‘Girl’ by Jamaica Kincaid

When I was growing up, I found a lot of Caribbean literature [shhh, whisper it] unbearably worthy. Perhaps it was what they gave us to read at school, perhaps I had swallowed a colonialist aesthetic [ahem, Stephen King], but there was something so obedient about these literatures of my youth, before I had the capacity to realise, for example, what Naipaul or Sam Selvon were trying to do. Our nonfiction, speeches, essays, our political rhetoric from Garvey to Fidel was so subversive and often so beautiful, our poets from Mutabaruka to Louise Bennett so playful and irreverent. Was reggae our only recourse for story? It was really only when the deliciously vulgar and mischievous Anthony C. Winkler blew Kingston apart with his 1987 novel The Lunatic that I stopped being so annoyed by the literary conservatism. All along, it was Antiguan writer Jamaican Kincaid’s short stories that sustained me. She never explained her femaleness, her heritage, her blackness. She was just that, and you accepted it, and she assumed your ass would get her, and if you didn’t, she seemed unbothered. She was a modernist, a sometimes-magic realist, and she seemed fearless to me. ‘Girl’ is one of her better-known and most beloved short works, taking the form of a list of declarative statements or commands, made by an unknown mother figure to who we presume is a daughter. In one long, unfurling, brilliantly detailed sentence, we see the entirety of domestic and social expectation on a young black girl’s head. I realise, curating this anthology, how important sound is to me, just as in Jean Toomer’s work, so in Kincaid. “Are you really going to be the kind of woman who the baker won’t let near the bread?” Kincaid asks, a po-face, bad-gyal call-to-arms. I wanted to be exactly that kind of woman.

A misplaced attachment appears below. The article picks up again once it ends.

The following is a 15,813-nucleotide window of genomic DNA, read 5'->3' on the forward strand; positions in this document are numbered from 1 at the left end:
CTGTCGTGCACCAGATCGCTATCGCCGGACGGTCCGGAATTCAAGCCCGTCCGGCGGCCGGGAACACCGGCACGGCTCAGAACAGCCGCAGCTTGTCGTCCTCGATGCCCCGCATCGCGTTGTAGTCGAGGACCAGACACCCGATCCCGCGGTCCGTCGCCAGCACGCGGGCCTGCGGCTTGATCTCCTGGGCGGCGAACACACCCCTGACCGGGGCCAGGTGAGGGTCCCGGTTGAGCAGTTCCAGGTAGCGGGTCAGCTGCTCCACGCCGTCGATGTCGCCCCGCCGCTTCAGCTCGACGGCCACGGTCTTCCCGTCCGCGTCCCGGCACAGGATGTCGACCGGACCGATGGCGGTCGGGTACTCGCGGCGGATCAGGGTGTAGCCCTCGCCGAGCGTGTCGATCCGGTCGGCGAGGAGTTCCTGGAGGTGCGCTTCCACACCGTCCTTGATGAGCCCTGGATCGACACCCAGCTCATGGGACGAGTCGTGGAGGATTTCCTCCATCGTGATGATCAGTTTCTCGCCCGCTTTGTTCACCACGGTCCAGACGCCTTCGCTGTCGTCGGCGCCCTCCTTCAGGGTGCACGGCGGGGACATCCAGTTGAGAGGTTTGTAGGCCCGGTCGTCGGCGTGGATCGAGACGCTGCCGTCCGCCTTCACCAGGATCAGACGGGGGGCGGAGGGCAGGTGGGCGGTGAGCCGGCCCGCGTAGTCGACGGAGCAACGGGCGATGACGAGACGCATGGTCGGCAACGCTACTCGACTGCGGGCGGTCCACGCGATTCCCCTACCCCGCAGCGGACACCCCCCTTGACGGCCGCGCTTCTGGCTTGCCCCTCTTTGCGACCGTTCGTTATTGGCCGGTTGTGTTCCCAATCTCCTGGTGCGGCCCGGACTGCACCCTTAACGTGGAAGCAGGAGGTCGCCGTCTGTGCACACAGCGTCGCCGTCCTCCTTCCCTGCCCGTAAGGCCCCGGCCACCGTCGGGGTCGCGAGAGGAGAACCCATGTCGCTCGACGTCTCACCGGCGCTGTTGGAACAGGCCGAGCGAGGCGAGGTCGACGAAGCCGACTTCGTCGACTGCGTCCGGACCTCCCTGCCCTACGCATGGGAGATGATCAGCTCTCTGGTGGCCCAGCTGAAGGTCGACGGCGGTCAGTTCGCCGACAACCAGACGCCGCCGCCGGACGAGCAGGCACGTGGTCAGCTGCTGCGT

First published in The New Yorker, June 26, 1978. Collected in At The Bottom Of The River, Farrar, Straus & Giroux, 1983. Read it online here

‘Girl’ by Jamaica Kincaid

This is how to love a man, and if this doesn’t work there are other ways, and if they don’t work don’t feel too bad about giving up; this is how to spit up in the air if you feel like it, and this is how to move quick so that it doesn’t fall on you; this is how to make ends meet”Damn, how Ms. Kincaid swung this story about, and how each time I’ve read it I never see the end coming or know if it’s a monologue or not, but I always feel better about giving up on household chores immediately, and how this story never fails to feel like a warm breeze on the back of your neck when you’re speeding on a motorbike. ‘Girl’ is an adventure ride, and its boldness is in every semi-colon, every em-dash. Girl, this is how you live. 

First published in The New Yorker, June 26, 1978. Collected in At The Bottom of the River, FSG, 1983. Read it here

‘Girl’ by Jamaica Kincaid

Ah, the voice! The pace! The concision! A whole childhood and burgeoning adolescence, plus a mother-daughter relationship, plus all the eyes of the neighbourhood, plus the wider system, is packed into just a couple of pages. It’s a forerunner of so many of those “rules for” or “instructions for” stories, but without any of the coy fluff they often have. It just kicks arse.

First published in The New Yorker, 19 June 1978. Collected in At the Bottom of the River, FSG, 1983

‘Girl’ by Jamaica Kincaid

Becoming a teacher did much to refresh my love of reading: it lets you go over and over small bits of text and share them too. I came across Jamaica Kincaid as a writer of teenagers, but actually she has a wide range and a startling biography.‘Girl’ is a very short story entirely in the imperative about the duties of a young girl in the Caribbean – another story about women, and cleaning. The voice, shape and details are all spot on: I love to teach this; it’s the definition of a rich text.

First published in The New Yorker, June 1978 and collected in At the Bottom of the River (FSG, 1983)

‘Figures in the Distance’ by Jamaica Kincaid

This story navigates a child’s early encounters with death. Aspects of her life find sharp and bright relief as she entertains a humorous and deeply creative kind of curiosity about the end, and everyday occurrences take on a sinister mystique: ‘One person had known very well a neighbor who had gone swimming after eating a big lunch at a picnic and drowned. Someone had a cousin who in the middle of something one day just fell down dead. Someone knew a boy who had died after eating some poisonous berries. “Fancy that,” we said to each other.’

First published in The New Yorker, 1983. Subsequently included as part of the novel Annie John (Vintage)